To open the ceremony, the Canadian and Sikh national anthems were sung and Prime Minister, Justin Trudeau’s, official statement addressing Bhullar was read aloud. With great pride, Prentice read Trudeau’s words: “Today we remember an exemplary man who devoted his life, publicly and privately, to helping others.”
In the midst of solemn speeches and tearing eyes, friends and fellow caucus members paid tribute to Bhullar’s famous sense of humor. Under his blazer, PC leader Ric McIver, even adorned a shirt with one of Bhullar’s favourite catchphrases “with great beard comes great responsibility.”
The memories shared during both his funeral and a recent caucus meeting highlighted Bhullar’s character as well as his humor. McIver told the house that Bhullar loved to joke around with MLA Sandra Jansen about watching her as a news anchor for Calgary TV. MLA’s remembered how Bhullar would often ask her to sing the station’s promotional jingle. McIver went further to recall how Bhullar would tease fellow MLA. Richard Starke, that his moustache couldn’t match the ‘stache Bhullar had acquired by age 12. Fellow caucus members recall how Bhullar was infamously known for belting out the national anthem loud and off-key. Each MLA fought back tears through their laughter as they remembered their beloved departed friend.
McIver expressed the thought every caucus member was thinking “One of our family members is missing,” he said to a room full of glazes eyes.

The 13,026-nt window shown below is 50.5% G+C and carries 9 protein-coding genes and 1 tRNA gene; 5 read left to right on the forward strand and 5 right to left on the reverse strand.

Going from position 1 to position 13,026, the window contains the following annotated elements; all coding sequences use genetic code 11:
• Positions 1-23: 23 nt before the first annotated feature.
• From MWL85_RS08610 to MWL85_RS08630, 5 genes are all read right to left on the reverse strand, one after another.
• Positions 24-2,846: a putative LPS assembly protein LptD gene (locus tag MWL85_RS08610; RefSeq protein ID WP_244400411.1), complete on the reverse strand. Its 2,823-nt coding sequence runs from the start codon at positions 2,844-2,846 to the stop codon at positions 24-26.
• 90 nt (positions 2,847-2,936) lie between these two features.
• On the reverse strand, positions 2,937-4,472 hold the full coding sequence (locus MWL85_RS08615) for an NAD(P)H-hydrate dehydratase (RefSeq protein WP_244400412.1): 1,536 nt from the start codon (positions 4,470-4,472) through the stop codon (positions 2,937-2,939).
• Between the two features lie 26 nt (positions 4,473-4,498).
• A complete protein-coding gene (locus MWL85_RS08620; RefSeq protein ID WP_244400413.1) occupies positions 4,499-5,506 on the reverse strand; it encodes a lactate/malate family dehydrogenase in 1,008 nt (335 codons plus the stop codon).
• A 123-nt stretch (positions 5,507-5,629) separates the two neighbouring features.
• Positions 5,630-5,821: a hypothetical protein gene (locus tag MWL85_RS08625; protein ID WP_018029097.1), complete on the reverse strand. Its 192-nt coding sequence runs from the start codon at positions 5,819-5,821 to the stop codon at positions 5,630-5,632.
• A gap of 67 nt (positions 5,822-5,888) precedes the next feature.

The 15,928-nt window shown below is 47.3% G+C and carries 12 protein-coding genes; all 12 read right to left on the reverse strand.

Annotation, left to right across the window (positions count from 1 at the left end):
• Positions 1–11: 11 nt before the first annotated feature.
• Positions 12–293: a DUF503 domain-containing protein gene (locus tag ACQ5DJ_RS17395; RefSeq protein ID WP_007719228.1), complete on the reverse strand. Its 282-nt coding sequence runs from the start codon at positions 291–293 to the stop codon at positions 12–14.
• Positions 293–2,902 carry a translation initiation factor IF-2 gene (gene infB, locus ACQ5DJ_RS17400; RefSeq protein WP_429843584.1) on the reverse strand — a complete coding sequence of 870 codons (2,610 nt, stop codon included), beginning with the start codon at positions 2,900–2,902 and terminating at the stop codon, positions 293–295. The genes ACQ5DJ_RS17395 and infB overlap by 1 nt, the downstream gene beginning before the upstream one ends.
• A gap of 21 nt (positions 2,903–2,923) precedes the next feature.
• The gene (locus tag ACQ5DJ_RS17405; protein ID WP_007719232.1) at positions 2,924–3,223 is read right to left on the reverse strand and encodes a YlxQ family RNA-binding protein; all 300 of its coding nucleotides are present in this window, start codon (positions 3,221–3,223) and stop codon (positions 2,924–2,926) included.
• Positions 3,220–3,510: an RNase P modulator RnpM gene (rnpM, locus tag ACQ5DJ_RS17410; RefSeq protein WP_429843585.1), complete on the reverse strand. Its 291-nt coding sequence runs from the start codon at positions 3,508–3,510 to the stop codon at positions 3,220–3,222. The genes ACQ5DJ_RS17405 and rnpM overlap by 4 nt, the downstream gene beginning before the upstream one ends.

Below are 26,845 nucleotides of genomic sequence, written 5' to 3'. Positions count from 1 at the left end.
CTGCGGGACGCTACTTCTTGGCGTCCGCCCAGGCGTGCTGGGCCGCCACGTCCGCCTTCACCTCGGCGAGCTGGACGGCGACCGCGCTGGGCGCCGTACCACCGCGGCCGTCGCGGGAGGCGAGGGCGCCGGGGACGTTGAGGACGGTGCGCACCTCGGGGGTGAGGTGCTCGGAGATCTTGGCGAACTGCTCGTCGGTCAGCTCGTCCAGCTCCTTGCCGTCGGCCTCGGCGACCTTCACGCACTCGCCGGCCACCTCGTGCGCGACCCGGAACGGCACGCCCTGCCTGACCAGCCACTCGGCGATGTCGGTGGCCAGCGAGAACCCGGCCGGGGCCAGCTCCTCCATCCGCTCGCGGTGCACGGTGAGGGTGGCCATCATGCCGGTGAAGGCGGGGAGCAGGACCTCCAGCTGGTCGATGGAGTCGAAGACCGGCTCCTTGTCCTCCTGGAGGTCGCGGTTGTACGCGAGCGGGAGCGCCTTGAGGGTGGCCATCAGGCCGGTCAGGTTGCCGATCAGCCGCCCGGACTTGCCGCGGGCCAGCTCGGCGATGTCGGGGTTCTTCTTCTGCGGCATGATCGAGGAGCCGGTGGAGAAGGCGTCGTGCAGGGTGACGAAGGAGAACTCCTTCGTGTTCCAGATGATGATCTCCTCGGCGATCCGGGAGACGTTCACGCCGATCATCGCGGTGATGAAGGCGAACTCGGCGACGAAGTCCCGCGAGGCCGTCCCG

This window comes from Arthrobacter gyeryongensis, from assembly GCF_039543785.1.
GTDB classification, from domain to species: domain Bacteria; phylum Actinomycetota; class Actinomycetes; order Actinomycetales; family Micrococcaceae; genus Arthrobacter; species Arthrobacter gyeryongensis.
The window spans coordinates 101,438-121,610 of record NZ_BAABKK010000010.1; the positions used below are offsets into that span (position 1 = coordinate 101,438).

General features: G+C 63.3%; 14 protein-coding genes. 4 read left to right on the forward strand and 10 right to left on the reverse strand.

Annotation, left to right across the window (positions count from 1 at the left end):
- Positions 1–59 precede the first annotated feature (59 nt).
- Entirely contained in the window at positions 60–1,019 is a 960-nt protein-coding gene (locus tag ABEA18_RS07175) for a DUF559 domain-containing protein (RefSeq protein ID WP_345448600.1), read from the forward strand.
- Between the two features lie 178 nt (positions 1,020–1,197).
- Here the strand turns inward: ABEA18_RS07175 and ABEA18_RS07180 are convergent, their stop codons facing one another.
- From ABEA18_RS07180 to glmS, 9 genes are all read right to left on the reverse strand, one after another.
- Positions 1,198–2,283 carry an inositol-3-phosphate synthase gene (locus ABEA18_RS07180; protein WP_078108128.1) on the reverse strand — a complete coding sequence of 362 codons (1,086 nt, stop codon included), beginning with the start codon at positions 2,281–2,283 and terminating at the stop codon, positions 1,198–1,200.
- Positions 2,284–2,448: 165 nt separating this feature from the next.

“I know you’re smiling because you oversold the Jubilee,” Tony Dhaliwal, one of Bhullar’s close friends, said during the funeral.
Dhaliwal revealed that just last week Bhullar had crashed his friend’s movie date just to throw candy at the couple’s head as they watched. Stories of his light heartedness quickly turned to stories of his undeniable love and devotion to others. Dhaliwal highlighted how Bhullar was there for him during hard times and the how the 200 pound football player-esque looking MLA would actually hold Dhaliwal while he cried.
Dhaliwal commented on how he returned the favour, but there was one crucial difference.
“I cried for myself and you cried for others,” he said.
Dhaliwal is speaking of Bhullar’s struggle watching others stuffer while he was minister of human services. That was the difference between Bhullar and the everyday man.
It is with a heavy heart that his family, friends, the premier of Alberta, fellow MLA’s and what seems to be every Canadian citizen, mourns the death of such a heroic member of the community.
McIver revealed the touching response Bhullar’s tragic death brought. They received an overwhelming number of calls to confirm what happened. People were devastated and eager to commemorate the amazing figure. This was, however, was not restricted to just his party. MLAs from each party visited, said McIver.
At one point over 40 members, including people from opposing parties sat in unison, sharing drinks and telling stories of Manmeet.
“For a very short period of time, there were no teams,” said McIver. “There was just one team.”
That was the kind of mac Bhullar was: his life was one of togetherness and community—so much so that even after his death, he was bringing people together.
Manmeet Bhullar is a man that will always be remembered for his bravery, love and unconditional devotion to those around him: the epitome of a true Canadian hero.